Are You Suffering from Low Serotonin? Understand the Symptoms & What You Can Do About It

by Mia Lundin on February 13, 2012

Did you know that serotonin imbalance is one of the most common contributors to mood disorders?

Did you also know that some experts believe that low serotonin has become a virtual epidemic in Western society?

In fact, SSRIs, selective serotonin reuptake inhibitors, commonly called antidepressants, which are prescribed to treat mood disorders by targeting serotonin levels, are now a multi-billion dollar industry.

Antidepressants are Big Business

According to IMS Health, between 1996 and 2007, non-mental health physicians who wrote prescriptions for antidepressants rose from 59.5% to 72.7%.  Also according to IMS Health, in 2010 alone, $11 billion dollars were spent on antidepressants.  That breaks down to $30 million, 136 thousand, 986 dollars per day spent on antidepressants in 2010 – a staggering number.

What is even more disturbing, is that many, far too many of those sales and prescriptions were to women suffering from mood disorders associated with hormone imbalance. Physicians prescribe antidepressants to women struggling with hormone imbalance at an alarming rate.  And it certainly doesn’t help when the FDA funds a study published in The Journal of the American Medical Association supporting the practice.

But is this necessary?  Are antidepressants really the best solution for women who are suffering with hormone imbalance?  Some researchers and medical professionals believe they are.   However, I do not.  Treating hormone imbalance as if it is a psychiatric illness sends a message of shame and guilt to women.  Furthermore, if a woman believes that her mood disorders are rooted in unstable or irrational behavior, she will not seek the kind of help she needs to properly address her symptoms.

If you are suffering from mood disorders brought on by hormone imbalance, you do not need to feel ashamed or embarrassed.  You are not suffering from a psychiatric disorder, and you are not mentally unstable or irrational.  It is your brain chemistry that is out of balance, and treating the imbalance with foods, supplements, and hormones is by far the best solution!

Serotonin – The Brain Chemical of Well-Being & Happiness

Serotonin is one of fifty different neurotransmitters in your nervous system.  It is also a key chemical which contributes to your feelings of well-being and happiness. Serotonin defends against depression and anxiety, and also promotes feelings of relaxation, peace, hope, and optimism. On the other hand, if serotonin levels become unbalanced, the result can be a variety of emotional and mood disorders.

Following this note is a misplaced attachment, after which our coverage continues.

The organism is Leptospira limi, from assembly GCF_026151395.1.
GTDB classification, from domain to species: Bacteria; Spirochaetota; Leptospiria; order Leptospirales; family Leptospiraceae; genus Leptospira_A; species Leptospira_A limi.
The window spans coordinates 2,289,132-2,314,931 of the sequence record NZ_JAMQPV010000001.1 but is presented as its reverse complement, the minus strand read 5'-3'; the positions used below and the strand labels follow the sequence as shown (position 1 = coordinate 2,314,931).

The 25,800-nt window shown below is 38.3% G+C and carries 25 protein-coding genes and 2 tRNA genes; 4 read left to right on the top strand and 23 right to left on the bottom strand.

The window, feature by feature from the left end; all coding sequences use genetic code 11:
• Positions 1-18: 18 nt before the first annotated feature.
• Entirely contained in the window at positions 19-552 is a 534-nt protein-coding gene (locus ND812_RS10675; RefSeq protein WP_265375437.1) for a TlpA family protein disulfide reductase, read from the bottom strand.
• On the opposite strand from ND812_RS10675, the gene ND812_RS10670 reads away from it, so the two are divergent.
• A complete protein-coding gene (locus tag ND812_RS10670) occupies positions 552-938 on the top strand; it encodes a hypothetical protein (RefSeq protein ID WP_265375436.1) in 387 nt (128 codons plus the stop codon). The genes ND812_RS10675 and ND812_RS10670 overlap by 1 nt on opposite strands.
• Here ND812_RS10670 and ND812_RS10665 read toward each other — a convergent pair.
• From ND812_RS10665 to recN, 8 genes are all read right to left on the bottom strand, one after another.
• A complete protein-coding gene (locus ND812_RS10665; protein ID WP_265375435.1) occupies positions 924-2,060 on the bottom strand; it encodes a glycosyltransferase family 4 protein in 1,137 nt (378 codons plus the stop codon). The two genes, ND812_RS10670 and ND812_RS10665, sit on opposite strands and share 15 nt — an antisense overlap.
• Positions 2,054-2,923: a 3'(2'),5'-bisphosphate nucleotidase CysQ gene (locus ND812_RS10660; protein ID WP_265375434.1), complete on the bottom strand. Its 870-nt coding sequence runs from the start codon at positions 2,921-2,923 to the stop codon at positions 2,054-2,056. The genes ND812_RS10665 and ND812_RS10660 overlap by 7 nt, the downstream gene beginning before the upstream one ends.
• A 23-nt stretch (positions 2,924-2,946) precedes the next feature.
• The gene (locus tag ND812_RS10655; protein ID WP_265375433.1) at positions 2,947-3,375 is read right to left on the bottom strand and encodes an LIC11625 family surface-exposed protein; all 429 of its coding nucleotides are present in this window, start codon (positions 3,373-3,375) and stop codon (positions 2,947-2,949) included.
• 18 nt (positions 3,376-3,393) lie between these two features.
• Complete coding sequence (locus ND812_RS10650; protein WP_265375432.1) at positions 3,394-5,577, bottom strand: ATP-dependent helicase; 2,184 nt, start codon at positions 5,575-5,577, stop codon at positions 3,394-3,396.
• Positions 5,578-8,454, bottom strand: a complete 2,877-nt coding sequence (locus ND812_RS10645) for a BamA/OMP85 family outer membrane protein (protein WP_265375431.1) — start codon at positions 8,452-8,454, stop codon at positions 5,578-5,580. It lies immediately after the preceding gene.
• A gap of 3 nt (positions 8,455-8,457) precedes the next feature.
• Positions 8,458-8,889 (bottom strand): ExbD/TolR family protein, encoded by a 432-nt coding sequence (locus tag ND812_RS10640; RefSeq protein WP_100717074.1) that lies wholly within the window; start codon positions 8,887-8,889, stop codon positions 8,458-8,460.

If serotonin levels are too low, for example, you may feel highly emotional and distressed.  You could also experience insomnia, rage, irritability, racing, panicky thoughts, anxiety, headaches, intestinal distress, and even alcohol cravings.

What Causes Serotonin Imbalance?

Many things can cause serotonin levels to become imbalanced: chronic stress, improper diet, and hormone fluctuations.  During times of PMS, perimenopause, and menopause, for example, when women experience unpleasant symptoms such as mood swings, rages, and depression, it is not just fluctuating estrogen and progesterone levels which are causing the symptoms, but fluctuating serotonin levels as well.

How to Raise Serotonin Levels Naturally

Estrogen is one of the first places to begin to naturally raise and balance serotonin levels. Estrogen is a natural antidepressant and mood stabilizer which works in direct concert with serotonin.  That is, when estrogen levels go up, serotonin levels go up as well.  Conversely, when estrogen levels go down, serotonin levels also go down. By balancing a woman’s estrogen levels, you are creating a chemical environment which supports serotonin function and production.

Estrogen makes tryptophan more available in the brain.  Acquired from food sources such as turkey and milk, tryptophan is an important amino acid and a basic building block of serotonin. Estrogen also increases the efficiency of serotonin receptors, making more serotonin available in your body. In turn, serotonin also allows for adequate estrogen production by the ovaries, which creates a positive, perpetuating cycle that maintains healthy levels of both estrogen and serotonin.